A Brief History of the Motorcycle
Four wheels move the body — but two wheels move the soul.
Motorcycles are making a comeback, especially, the classic kind - think Triumph or Norton. Riding a motorcycle is a distinct pleasure, something you never feel driving a closed vehicle. When you drive a car, you are an observer of the world in front of you, but when you ride a motorcycle, you are "in" the world - you feel and smell the air and your feet are a few inches above the ground.
You're completely in contact with it all. You're in the scene, not just watching it anymore, and the sense of presence is overwhelming. - Robert Pirsig, Zen and the Art of Motorcycle Maintenance
There are several types of motorcycles - choppers, bobbers, classics, cafe racers, tracker, scrambler, and a few more. Let's take a quick look at the history of the motorcycle.
Motorcycles evolved from bicycles, obviously, in the 19th century, in Europe. The history of bicycles is a little blurry and there doesn't seem to be a single inventor of bicycles. There were multiple personalities in the same era who contributed to the evolution of the idea of the modern, safety bicycle. Thomas Humber (1841–1910,) a British engineer is widely credited to have created the first modern bicycle in 1868. The first creation was continually improved and in 1876, a newer variation was created by English engineer Harry John Lawson (1852–1925.) In 1885, John Kemp Starley (1854–1901) came out with the first commercially successful safety bicycle named the Rover.
While the bicycle was getting upgraded in the U.K., Pierre Michaux, a French blacksmith, began creating bicycles with "velocipede," or pedals. In 1867, his son Ernest Michaux fitted a small steam engine to one of the velocipedes. The design was brought to the United States and in 1968, Sylvester Howard Roper (1823 – 1896,) an American inventor developed a twin-cylinder steam velocipede, with a coal-fired boiler between the wheels - the creation didn't catch on commercially. In 1881, Lucius Copeland from Arizona created an improved version with a much smaller steam boiler. In 1884, Edward Butler, a British engineer, created the first commercial design for a self-propelled bicycle.
In parallel, Gottlieb Daimler (1834 – 1900) and Wilhelm Maybach, two German engineers, introduced the first true commercial motorcycle which was petroleum-fueled and driven by internal combustion. In the following years, engineers from Europe and the United States continued to innovate upon the motor-driven cycle leading to the today's version. Important milestones that illustrate its evolution:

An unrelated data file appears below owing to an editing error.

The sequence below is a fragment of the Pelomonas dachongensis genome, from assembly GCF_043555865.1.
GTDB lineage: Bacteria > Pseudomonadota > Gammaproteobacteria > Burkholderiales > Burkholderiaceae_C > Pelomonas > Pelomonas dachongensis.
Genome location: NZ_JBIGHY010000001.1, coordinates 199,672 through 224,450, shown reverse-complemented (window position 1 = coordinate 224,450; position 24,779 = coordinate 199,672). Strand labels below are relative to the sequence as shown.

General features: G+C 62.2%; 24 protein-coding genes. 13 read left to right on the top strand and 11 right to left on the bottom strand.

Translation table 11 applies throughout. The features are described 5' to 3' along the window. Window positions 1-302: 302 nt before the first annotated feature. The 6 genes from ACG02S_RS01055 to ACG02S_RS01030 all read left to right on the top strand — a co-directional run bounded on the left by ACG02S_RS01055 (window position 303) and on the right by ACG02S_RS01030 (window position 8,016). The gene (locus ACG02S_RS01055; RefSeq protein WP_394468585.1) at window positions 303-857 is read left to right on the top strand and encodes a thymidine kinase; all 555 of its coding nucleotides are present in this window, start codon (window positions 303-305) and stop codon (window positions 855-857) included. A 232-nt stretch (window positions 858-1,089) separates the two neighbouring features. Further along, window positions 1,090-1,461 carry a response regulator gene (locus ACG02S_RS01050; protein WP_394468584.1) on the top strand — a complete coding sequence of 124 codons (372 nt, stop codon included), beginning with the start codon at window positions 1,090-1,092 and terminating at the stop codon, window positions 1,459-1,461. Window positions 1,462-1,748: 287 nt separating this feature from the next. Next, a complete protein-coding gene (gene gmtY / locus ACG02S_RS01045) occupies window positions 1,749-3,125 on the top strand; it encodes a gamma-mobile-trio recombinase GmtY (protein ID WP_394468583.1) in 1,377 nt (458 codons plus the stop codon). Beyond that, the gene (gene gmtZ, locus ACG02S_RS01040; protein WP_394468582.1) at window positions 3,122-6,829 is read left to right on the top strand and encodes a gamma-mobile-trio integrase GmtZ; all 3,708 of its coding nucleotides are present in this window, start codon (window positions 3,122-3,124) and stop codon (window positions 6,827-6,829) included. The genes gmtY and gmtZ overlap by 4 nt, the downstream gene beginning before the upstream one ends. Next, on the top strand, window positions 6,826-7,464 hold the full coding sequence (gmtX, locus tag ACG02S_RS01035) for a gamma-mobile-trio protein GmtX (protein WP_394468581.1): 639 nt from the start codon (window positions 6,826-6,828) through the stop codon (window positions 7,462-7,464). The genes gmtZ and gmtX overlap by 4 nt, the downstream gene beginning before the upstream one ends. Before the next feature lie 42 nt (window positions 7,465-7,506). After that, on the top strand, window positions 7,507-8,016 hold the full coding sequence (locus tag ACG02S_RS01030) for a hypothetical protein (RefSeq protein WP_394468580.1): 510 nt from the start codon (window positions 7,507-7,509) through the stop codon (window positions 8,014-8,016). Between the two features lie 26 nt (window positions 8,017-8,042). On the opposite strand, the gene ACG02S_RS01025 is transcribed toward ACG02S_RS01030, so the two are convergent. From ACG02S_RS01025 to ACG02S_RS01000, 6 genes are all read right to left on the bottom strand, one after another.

John Boyd Dunlop (1840 – 1921,) a Scottish inventor invented in 1989 the first air-inflated pneumatic tire.
In 1896, Excelsior Motor Company, an English bicycle manufacturing firm began production of their first motorcycle model which was available for purchase by the public. Two years later in 1898, Charles Metz, created the first production-grade motorcycle in the U.S.
Back in England, in 1901, Royal Enfield, a bicycle maker, came out with its first motorcycle, with a 239 cc engine mounted. In 1902, Triumph and Norton launched their own version of publicly available motorcycles. A few years later, BSA (Birmingham Small Arms) began motorbike production in 1910.
While the manufacturers in England were doing their thing, in America, Indian Motorcycle Company and Harley-Davidson started producing motorcycles in 1901 and 1903, respectively.
The motorcycle came handy in the first world war. Harley-Davidson in America and Triumph in England sold a large number of motorcycles to allied forces. Postwar, commercial motorcycle sales saw a boom in the American and European market. BMW from Germany entered the market in 1923, followed by the entry of Italian Moto-Guzzi.
After World war II, Yamaha and Honda began manufacturing motorcycles in Japan.
Hollywood added glamor to the world of motorcycles, big ones being The Wild One (1953) with Marlon Brando, The Great Escape (1963) with Steve McQueen, and Easy Rider(1969) with Peter Fonda and Dennis Hopper. James Dean was also an avid rider.
Today, Japanese manufacturers, Honda, Kawasaki, Suzuki, and Yamaha dominate the worldwide motorcycle industry, with Harley-Davidson maintaining its raw appeal in the United States. Triumph, Norton, and Royal Enfield, the iconic British brands from the early 1900s are in vogue with their "modern classics" in America.
Get your motor running, head out on the highway.